Funding for Popular California Park Access Program Eliminated in State Budget | Cal Parks


May 16, 2024

California State Parks Foundation Calls on the Legislature to Restore Funding

SACRAMENTO, CA – California State Parks Foundation today responded to Governor Newsom’s revised 2024-2025 budget and raised concern about the elimination of funding for a popular state park access program, the California State Library Parks Pass.

“We are extremely concerned about the Governor’s proposal to end this highly effective and popular program providing free access to California state parks,” said Rachel Norton, Executive Director of California State Parks Foundation. “The California State Library Parks Pass is critical to our state’s goal of a healthier, more equitable California for All.”

The California State Library Parks Pass gives library card holders free vehicle day-use entry to over 200 participating state parks. Since the start of the program, 33,000 California State Library Parks Passes have been placed in more than 1,100 public libraries. Libraries report that these passes are one of their most checked-out items.

The Newsom Administration will, however, continue the popular California State Park Adventure Pass, which gives fourth graders and their families who live in the state free access to 54 parks for an entire year. It will also continue the revamped Golden Bear Pass program, which makes it easier for families who receive CalWORKs, individuals who receive supplemental security income, income-eligible Californians over the age of 62, and participants of California’s Tribal Temporary Assistance for Needy Families Program to receive a free annual, vehicle day-use pass valid at over 200 participating state parks. More than 63,000 families have received a Golden Bear Pass since it was revamped in 2021.

Admission fees or parking charges can be financially burdensome for many residents, particularly those with lower incomes,” continued Norton. “The cost of entry can deter people from experiencing the natural wonders within these parks, thereby excluding them from the numerous physical and mental health benefits, educational opportunities, and recreational activities that these spaces offer. These initiatives bridge this gap and should be a priority.”

Governor Newsom's California for All vision emphasizes equity across all state programs. As part of that vision, the California Natural Resources Agency’s recently finalized “Outdoors for All” framework lays out goals for expanding parks in communities lacking outdoor spaces, supporting access programs, and fostering a sense of belonging for all Californians in the outdoors. In 2021, the Governor and First Partner, Jennifer Siebel Newsom, championed all three pass pilot programs as a way to make progress on these ambitious plans.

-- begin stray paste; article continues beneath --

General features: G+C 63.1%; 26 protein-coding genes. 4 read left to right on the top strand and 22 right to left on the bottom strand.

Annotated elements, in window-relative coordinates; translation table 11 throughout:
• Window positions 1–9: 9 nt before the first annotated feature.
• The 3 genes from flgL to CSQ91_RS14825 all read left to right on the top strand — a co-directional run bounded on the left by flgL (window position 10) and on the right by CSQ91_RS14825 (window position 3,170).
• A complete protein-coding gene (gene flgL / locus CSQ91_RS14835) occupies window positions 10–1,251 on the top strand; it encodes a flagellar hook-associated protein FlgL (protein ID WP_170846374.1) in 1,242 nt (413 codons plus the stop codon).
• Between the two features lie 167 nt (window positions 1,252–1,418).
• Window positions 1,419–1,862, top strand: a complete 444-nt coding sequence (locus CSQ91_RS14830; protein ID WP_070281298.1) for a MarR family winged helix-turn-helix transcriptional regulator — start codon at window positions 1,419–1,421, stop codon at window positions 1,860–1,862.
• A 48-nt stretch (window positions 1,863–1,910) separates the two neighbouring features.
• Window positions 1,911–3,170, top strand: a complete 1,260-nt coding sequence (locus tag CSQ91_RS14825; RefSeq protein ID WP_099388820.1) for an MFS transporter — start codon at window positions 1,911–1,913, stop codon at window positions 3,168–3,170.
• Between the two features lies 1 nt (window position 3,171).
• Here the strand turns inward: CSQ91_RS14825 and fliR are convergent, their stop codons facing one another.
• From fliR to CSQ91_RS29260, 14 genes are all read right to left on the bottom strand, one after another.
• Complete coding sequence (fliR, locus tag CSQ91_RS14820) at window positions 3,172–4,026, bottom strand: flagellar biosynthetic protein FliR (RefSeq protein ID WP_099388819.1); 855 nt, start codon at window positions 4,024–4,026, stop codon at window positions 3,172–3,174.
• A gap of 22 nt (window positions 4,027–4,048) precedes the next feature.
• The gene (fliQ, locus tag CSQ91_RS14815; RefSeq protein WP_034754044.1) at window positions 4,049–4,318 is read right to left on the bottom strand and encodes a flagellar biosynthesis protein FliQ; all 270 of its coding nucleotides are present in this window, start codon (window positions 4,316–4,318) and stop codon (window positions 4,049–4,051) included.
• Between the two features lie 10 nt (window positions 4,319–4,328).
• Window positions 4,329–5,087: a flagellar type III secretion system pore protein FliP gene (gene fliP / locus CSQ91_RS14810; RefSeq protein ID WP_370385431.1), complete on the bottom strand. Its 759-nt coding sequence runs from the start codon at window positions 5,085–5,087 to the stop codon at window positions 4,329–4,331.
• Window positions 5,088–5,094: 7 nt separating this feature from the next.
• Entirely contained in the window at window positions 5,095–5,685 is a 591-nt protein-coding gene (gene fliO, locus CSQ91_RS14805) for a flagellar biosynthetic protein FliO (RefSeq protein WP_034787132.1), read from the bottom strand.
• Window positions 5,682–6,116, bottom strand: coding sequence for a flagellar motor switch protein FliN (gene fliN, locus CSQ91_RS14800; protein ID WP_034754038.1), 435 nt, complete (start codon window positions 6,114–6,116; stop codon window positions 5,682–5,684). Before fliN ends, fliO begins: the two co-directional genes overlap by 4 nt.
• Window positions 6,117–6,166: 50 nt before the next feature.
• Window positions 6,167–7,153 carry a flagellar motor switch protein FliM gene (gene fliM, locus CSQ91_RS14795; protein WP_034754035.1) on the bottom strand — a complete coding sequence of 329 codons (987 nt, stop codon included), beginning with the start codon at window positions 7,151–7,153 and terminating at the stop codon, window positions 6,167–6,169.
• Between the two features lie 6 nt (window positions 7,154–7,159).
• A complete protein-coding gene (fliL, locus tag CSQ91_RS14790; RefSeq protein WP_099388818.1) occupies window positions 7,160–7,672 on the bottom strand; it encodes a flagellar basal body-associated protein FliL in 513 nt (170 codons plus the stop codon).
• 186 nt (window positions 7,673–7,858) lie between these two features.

Last year, the California State Parks Foundation released compelling survey data highlighting the success of the California State Library Parks Pass program. The survey yielded these key insights which show the impact and importance of the program:

  • A majority of respondents (63%) previously considered cost to be their main reason for not having visited state parks previously.

  • Thanks to the park pass program, a staggering 90% of respondents now plan to visit state parks over seven times a year.

  •  Nearly 70% of the survey’s respondents indicated an income level of $60,000 or less.

  •  Over 63% of respondents indicated that they are Black, Indigenous, People of Color (BIPOC).

“It is incomprehensible that, after all the hard work to create and start administering this popular program, and documented success in achieving a key policy goal of the Newsom Administration, that the California State Library Parks Pass would lose funding,” said Norton. “California State Parks Foundation and grassroots advocates from around the state will be urging the Legislature to restore this funding as the budget process moves forward.”

California State Parks Foundation is calling on legislators to restore $3 million for the California State Library Parks Pass program which equates to about 50% of its current funding level.

In addition, California State Parks Foundation is also urging legislators to prioritize funding for enhancing the state parks system’s resilience to climate change.  As highlighted in California State Parks Foundation’s recent report on climate change and state parks, up to 75% of California’s beaches may vanish due to sea level rise by 2100. As the manager of almost one-quarter of California’s coastline, California State Parks is on the front line of sea level rise adaptation.

“These budget cuts underscore the need for a November climate bond that funds these important priorities for Californians,” continued Norton. “California’s state parks are at risk from the climate crisis and time is running out to protect them. We need bold action to create a climate-resilient state parks system.”

Despite huge budget surpluses in 2021 and 2022, California state parks received almost no funding for climate adaptation and resilience. In the most recent May Revision, Governor Newsom proposed slashing what little funding remains to address the state budget crisis.

Californians can add their voices in support in support of funding for the California State Library Parks Pass here and in support of climate funding for California’s state parks here.

 Resources for Media: Please see here for media background materials, photos, and video.